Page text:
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VPN protocols: OpenVPN (TCP vs. UDP)
Learn more about using OpenVPN and the difference between TCP and UDP.
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What is OpenVPN?
OpenVPN is a relatively new and highly configurable protocol. The best thing about OpenVPN is that it is open source. “Open” may not sound like a good thing for a privacy tool, but it is actually a huge advantage. If there are any security flaws in the code—and as yet none are known—they will be quickly identified by the open-source community. Paired with a strong encryption algorithm, OpenVPN is one of the most secure VPN protocols available.
- Open source
- Extremely secure
- Not supported on all devices
The difference between TCP vs. UDP
In the ExpressVPN app, OpenVPN is referred to as “UDP” or “TCP,” two internet protocols that can greatly affect performance.
What is UDP?
UDP stands for User Datagram Protocol. Though it can be configured to run on any port, OpenVPN runs best on a UDP port. UDP does not allow the recipient to acknowledge receipt of the data or request information to be resent. This allows UDP to establish connections and transfer data faster. Your ExpressVPN app is likely to choose UDP when using OpenVPN. By default, you will experience faster speeds over UDP. On unreliable networks, however, you may have a better experience switching to TCP.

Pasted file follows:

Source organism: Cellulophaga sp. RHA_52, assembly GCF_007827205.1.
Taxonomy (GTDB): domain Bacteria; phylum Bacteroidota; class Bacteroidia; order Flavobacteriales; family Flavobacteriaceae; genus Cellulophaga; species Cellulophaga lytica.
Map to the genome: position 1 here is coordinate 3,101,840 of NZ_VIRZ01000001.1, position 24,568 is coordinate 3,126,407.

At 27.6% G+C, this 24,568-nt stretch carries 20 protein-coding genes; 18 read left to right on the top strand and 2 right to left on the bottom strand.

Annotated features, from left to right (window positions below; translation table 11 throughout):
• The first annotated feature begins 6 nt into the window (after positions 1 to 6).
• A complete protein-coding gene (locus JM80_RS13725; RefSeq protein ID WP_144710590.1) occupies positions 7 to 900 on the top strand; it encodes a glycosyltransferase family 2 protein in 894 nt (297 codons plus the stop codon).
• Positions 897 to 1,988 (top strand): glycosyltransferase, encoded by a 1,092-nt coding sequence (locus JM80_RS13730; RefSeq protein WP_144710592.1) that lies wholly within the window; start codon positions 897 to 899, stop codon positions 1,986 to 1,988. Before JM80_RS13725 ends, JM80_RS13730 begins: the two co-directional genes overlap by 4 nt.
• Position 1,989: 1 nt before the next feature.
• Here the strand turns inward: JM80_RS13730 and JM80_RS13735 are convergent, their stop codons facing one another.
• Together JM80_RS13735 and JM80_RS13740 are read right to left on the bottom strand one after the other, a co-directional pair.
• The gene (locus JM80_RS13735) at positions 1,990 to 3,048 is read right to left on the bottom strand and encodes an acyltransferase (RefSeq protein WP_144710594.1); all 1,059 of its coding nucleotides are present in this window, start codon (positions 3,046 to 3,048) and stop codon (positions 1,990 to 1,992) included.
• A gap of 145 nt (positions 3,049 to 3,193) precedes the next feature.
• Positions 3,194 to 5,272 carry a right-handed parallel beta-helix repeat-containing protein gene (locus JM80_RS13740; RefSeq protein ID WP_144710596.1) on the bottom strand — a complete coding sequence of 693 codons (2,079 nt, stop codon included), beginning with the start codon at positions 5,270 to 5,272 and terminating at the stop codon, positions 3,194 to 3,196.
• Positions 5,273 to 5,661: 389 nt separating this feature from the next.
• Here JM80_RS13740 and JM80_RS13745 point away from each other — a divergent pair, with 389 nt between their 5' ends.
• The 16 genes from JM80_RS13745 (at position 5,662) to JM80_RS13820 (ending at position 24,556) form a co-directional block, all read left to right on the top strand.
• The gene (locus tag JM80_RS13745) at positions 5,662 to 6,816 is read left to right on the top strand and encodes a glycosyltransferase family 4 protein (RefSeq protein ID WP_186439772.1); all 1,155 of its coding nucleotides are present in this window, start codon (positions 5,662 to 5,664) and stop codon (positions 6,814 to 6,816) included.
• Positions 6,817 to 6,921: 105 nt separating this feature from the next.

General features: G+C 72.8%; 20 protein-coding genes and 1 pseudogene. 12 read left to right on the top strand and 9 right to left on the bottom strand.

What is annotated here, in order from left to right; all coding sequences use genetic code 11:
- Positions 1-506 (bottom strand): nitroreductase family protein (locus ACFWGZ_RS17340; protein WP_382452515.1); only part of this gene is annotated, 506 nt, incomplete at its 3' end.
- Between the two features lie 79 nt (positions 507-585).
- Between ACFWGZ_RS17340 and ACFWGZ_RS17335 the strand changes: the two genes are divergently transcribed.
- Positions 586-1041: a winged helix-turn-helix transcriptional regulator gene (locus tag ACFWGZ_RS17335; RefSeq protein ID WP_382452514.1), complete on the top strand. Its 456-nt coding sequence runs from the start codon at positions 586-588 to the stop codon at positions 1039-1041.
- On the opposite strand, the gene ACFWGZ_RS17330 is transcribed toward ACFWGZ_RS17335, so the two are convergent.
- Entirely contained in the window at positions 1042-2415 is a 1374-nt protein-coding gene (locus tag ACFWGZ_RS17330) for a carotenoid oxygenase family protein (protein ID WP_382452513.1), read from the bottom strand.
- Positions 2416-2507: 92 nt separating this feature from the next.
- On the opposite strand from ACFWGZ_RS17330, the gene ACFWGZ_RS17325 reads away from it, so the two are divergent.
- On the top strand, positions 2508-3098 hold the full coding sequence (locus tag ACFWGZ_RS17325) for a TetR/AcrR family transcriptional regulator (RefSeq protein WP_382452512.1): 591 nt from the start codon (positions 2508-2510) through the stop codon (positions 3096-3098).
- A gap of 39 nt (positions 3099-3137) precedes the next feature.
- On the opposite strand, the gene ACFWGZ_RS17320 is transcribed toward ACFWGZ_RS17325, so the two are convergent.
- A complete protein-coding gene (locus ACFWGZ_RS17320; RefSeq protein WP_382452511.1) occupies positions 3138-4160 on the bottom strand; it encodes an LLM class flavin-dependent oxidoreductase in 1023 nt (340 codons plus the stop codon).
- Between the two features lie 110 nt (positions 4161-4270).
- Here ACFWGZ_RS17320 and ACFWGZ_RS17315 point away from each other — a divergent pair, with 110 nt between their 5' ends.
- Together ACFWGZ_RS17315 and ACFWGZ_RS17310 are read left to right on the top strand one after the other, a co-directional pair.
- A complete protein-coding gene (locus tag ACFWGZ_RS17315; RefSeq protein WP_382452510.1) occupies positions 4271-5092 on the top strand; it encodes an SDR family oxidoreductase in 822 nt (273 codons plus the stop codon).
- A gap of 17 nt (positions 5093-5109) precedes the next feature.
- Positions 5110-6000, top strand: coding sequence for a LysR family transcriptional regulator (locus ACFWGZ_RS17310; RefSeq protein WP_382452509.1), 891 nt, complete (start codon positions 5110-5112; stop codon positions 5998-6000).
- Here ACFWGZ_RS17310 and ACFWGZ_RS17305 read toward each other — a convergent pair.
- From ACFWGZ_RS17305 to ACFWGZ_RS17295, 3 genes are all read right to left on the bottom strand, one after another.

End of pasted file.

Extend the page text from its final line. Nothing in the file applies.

What is TCP?
TCP stands for Transmission Control Protocol. Unlike UDP, TCP carefully checks whether data is received by the recipient in the correct form and order and can request it again. This results in increased reliability at the expense of latency.